Republican Virginia Gov. Glenn Youngkin on June 5 hosted a Pride Month reception in Richmond.

A public schedule that Youngkin’s office released noted the event took place at the Executive Mansion in Richmond, and was “closed press.” The advisory also notes Youngkin hosted members of his LGBTQ+ Advisory Board and Log Cabin Republicans, and described the event as a “community reception.”

Youngkin in previous years has hosted Pride Month receptions, even though Equality Virginia and other advocacy groups have criticized him for supporting anti-LGBTQ bills.

The Republican governor in March signed a bill that codified marriage equality in Virginia. Youngkin last month vetoed a measure that would have expanded the definition of bullying in the state. 

Youngkin’s spokesperson has yet to respond to the Washington Blade’s request for comment about the June 5 reception.

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Virginia

Report: Justice Department investigating anti-trans violence at Norfolk high school

Trans student’s mother said federal authorities contacted her

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Justice Department (Bigstock photo)

The Justice Department has reportedly launched an investigation into violence against transgender and Latino students in Norfolk, Va.

WHRO reported Melissa Corrigan earlier this year spoke with an attorney from the Justice Department’s Civil Rights Division about violence that her trans son experienced at Norview High School. The Hampton Roads public radio station said Corrigan contacted the U.S. Attorney’s Office for the Eastern District of Virginia in Norfolk more than a year ago.

Corrigan told WHRO that her son suffered harassment, physical violence because of his gender identity. She also said he was sexually assaulted in a bathroom.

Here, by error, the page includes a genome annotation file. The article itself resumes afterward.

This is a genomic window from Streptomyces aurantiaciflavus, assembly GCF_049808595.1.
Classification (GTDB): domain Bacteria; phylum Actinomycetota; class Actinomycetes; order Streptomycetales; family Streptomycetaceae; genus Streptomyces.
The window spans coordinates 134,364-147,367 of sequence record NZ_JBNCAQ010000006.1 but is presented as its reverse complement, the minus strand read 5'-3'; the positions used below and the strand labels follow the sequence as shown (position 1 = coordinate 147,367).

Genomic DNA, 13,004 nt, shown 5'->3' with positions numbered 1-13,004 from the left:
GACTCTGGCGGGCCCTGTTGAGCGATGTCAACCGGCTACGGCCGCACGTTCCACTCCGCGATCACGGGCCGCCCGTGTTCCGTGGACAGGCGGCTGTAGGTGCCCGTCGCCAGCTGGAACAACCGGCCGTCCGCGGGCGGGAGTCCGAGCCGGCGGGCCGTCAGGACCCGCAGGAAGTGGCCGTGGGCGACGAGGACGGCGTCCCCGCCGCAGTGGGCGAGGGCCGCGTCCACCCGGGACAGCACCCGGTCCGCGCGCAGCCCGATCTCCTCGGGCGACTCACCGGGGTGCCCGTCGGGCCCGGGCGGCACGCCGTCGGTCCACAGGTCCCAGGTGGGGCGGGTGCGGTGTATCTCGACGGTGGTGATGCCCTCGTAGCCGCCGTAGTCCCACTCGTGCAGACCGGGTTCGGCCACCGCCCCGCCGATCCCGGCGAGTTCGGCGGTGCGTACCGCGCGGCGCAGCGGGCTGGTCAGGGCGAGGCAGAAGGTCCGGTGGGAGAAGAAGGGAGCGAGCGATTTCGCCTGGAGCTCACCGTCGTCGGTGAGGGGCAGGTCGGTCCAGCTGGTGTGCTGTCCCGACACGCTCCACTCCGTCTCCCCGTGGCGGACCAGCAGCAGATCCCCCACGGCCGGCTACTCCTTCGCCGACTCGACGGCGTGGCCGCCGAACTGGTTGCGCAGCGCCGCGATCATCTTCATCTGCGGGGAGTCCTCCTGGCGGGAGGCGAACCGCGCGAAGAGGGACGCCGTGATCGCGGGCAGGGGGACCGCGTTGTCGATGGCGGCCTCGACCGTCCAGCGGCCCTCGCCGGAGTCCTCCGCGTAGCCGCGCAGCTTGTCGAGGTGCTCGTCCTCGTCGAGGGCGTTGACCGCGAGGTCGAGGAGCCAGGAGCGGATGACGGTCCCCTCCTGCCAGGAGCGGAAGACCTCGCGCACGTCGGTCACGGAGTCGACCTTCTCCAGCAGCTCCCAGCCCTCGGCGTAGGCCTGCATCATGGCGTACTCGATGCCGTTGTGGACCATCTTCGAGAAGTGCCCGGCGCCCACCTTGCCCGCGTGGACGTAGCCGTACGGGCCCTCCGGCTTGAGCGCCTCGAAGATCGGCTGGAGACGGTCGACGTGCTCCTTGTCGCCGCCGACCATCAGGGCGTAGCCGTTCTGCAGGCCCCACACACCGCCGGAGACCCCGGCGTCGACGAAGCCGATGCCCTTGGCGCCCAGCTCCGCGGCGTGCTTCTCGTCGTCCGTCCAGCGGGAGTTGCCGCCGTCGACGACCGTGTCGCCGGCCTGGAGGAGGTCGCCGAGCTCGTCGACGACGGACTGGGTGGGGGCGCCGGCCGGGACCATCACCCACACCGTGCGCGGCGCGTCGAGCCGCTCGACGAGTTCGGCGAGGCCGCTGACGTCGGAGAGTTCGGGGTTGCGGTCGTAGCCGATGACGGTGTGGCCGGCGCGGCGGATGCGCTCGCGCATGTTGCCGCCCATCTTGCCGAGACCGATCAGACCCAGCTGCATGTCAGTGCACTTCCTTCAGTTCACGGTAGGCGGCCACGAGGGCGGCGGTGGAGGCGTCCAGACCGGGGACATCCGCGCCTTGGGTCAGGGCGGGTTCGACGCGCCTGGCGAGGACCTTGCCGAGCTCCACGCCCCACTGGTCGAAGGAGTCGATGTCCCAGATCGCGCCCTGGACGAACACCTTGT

“He was definitely feeling targeted because of it,” Corrigan told WHRO, referring to her son’s gender identity. “And more than that, he wasn’t feeling like he was getting any protection from administration.” 

Corrigan said her son eventually withdrew from Norfolk Public Schools. She said a Justice Department Civil Rights Division attorney met with her and her son for two hours in March.

WHRO also reported Latino students at Norview High School said they had been assaulted because of their race. Their families, like Corrigan, said administrations did nothing to stop the violence.

The Biden-Harris administration has said Title IX of the Education Amendments of 1972 prohibits discrimination in schools based on gender identity and sexual orientation. Republican Virginia Attorney General Jason Miyares is among the state attorneys general who have challenged new Title IX rules that expand protections for LGBTQ students.

WHRO reported Norfolk Public Schools Superintendent Sharon Byrdsong declined an interview request. The local U.S. Attorney’s Office did not confirm whether an investigation is underway.

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Virginia

Youngkin vetoes bill that would have expanded Va. bullying definition

Bisexual state Del. Joshua Cole introduced House Bill 536

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Republican Virginia Gov. Glenn Youngkin speaks at a CNN Town Hall on March 9, 2023. (Screen capture via CNN)

Virginia Gov. Glenn Youngkin on Friday vetoed a bill that would have added sexual orientation, gender identity and expression to the state’s definition of bullying.

Lawmakers earlier this year approved House Bill 536, which bisexual state Del. Joshua Cole (D-Fredericksburg) introduced. 

“While I agree with the general purpose of the legislation, regrettably, the General Assembly did not approve my amendments,” said Youngkin in a statement. “Those recommendations would have expanded the definition of bullying to encompass all possible motives.”

“School administrators must work to prevent bullying and support our students’ mental health through a healthy learning environment, but the narrow definition provided in the legislation could be interpreted to exclude groups not included in the Virginia Human Rights Act, such as bullying victims raised with traditional values or those who are in foster care,” added the Republican.